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 (Manna 38: Women in the Bible)
Faith's Consequences: The Story of Rebekah
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Rebekah certainly ranks as a key figure among God’s chosen people. She was the wife of Isaac, mother of Esau and Jacob, and Abraham’s great-niece.

We first learn of Rebekah’s existence in Genesis chapter twenty-two. Verses twenty to twenty-four of this passage prepare us for her entry into Abraham’s family by telling us about Nahor, Abraham’s brother. This is when we discover that Nahor had many sons by his wife and a concubine and that he had a granddaughter named Rebekah.


After his wife Sarah’s death, Abraham sent the eldest servant of his house (Gen 24:2-10) to find a wife for his son Isaac. This would be his most trusted servant, most likely his chief steward.

Abraham made his trusted servant swear that he would go to Abraham’s homeland, to his family, in fact, to find a wife for Isaac. He did not wish to seek a woman from the pagan cultures around Canaan for his son.

Entrusted with such an important mission, Abraham’s servant asked for a sign from God to ensure success. He never doubted that God would lead him to the young lady most suitable for his master’s son. The test he conceived was very straightforward. He would ask a young woman to draw some water for him to drink. The right woman would not only do this for him but would also offer to draw water for his camels.

When Rebekah came to the well, the servant played out his test, and she passed with flying colors. Rebekah drew water for the servant to drink and willingly volunteered to draw water for the camels, a task normally performed by a servant.

As the servant revealed to Rebekah and her family the purpose of his mission, they would have realized that Abraham was a wealthy man, and Isaac would inherit his wealth. It was a noble marriage for Rebekah. She agreed to the proposal.

This seems a simple enough thing to do when we read the story, but imagine this situation. One day, out of the blue, a stranger appears at your house in a limousine laden with expensive presents. He claims to be a representative of your father’s long-lost brother and offers you a position of importance in your uncle’s household. He tells you a story of how God guided his path as he searched for you, his employer’s long-lost family, leading him to finally find you in a miraculous manner.

He asks you to leave everything you’ve ever known and go with him to a remote place very far away and inaccessible by normal means of transportation.

In our modern world, this situation would certainly cause a degree of suspicion. However, we would be able to check out this stranger’s identity fairly easily. In fact, he should have some form of identification on him.

The identity of the man claiming to be your uncle could be confirmed, and you would even be able to speak to him on the telephone. No matter how remote the place was, there would be helicopters or motorboats to make travelling possible, and you could e-mail your family. Technology gives us many options.

Well, Rebekah did not have these options. She could not telephone Abraham to confirm his identity or that of the servant. She had to take his word for it. It also required her to leave the home and only family she had known all her life. The distance meant that the chances of ever seeing her family again was slim. It was a courageous decision for a young girl to make, and one which must have been influenced in some way by faith -- faith in the God who guided the servant to her.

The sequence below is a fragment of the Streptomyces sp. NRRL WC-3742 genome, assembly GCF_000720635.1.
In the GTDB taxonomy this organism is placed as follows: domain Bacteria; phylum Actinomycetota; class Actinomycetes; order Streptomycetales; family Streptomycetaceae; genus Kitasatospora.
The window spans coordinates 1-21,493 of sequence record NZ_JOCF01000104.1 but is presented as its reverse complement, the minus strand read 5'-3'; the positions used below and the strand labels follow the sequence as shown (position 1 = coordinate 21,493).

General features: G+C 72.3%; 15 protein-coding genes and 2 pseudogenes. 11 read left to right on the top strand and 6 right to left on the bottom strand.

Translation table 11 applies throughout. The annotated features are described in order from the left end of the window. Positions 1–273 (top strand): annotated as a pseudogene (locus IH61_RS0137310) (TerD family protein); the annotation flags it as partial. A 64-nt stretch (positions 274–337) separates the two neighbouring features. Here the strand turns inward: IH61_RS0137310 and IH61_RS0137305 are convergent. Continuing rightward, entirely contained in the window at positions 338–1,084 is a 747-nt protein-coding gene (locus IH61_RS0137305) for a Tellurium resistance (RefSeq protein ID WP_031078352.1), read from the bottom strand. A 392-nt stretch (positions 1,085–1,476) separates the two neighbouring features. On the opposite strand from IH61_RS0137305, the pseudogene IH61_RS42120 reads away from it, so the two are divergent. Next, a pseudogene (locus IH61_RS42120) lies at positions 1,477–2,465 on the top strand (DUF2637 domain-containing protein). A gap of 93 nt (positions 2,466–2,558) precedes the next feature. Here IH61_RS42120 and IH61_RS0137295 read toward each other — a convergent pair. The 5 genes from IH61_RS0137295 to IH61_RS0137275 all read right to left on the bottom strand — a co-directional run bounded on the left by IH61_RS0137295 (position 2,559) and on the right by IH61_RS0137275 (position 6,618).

Abraham is often used to exemplify faith in action. Heb 11:8 - 10 talks about Abraham who went forth from his homeland when God called to him. He did not know where he was going. When he died, he had not seen this great nation, his descendents as many as the stars. Yet, he believed that it will happen. Heb 11:1 says, “Now faith is the substance of things hoped for, the evidence of things not seen.” Abraham’s hope in God’s promises remained strong until his death. It is hardly mentioned, but Rebekah’s willingness to go to Isaac mirrors Abraham’s faith. She did not hear God calling directly to her just a servant whose loyalty and faith in God touched her and made her believe that what he promised was true. Like Abraham, she set out into the unknown with nothing more than the knowledge that God had a hand in this matter and the conviction that it was the right thing to do.

Gen 24:57-58 indicates that Rebekah had a choice in the matter. She was asked if she would go with the servant, and she agreed. The childlike simplicity of her faith is touching and an example to us. Jesus Himself told us to have a simple, childlike faith. “Assuredly, I say to you,” He said, “whoever does not receive the kingdom of God as a little child will by no means enter it.” (Mk 10:15)

Rebekah’s faith at this point serves as an example. She was rewarded for it with a wonderful marriage and a husband who loved her deeply.


Rebekah’s life changed upon becoming Isaac’s wife. She now stood in the line of matriarchs who governed a large and wealthy household.

Although Abraham married again after Sarah’s death, we are told that Isaac was the sole inheritor of all that he had (Gen 25: 5, 6). This would give Rebekah significant status within the family.

Her faith complemented her husband’s at this stage. When she could not conceive, Isaac prayed on her behalf (Gen 25:21). When she felt the twins within her struggling, and she became concerned about her pregnancy, she prayed to God (Gen 25:22-23).

Sarah, her mother-in-law, was also barren. However, Rebekah never chose to give her maid to her husband, an option Sarah took. Rebekah waited with Isaac for twenty long years. We see a woman who waited patiently for her prayer to be answered. Many of us will be able to say with feeling that waiting for God’s time can be very difficult indeed and requires a very firm faith.

Once again, Rebekah was courageous enough in faith to wait for God’s time. As Abraham had hoped, his son had a wife who shared his faith, and the whole family prospered with blessings from God (Gen 25:11).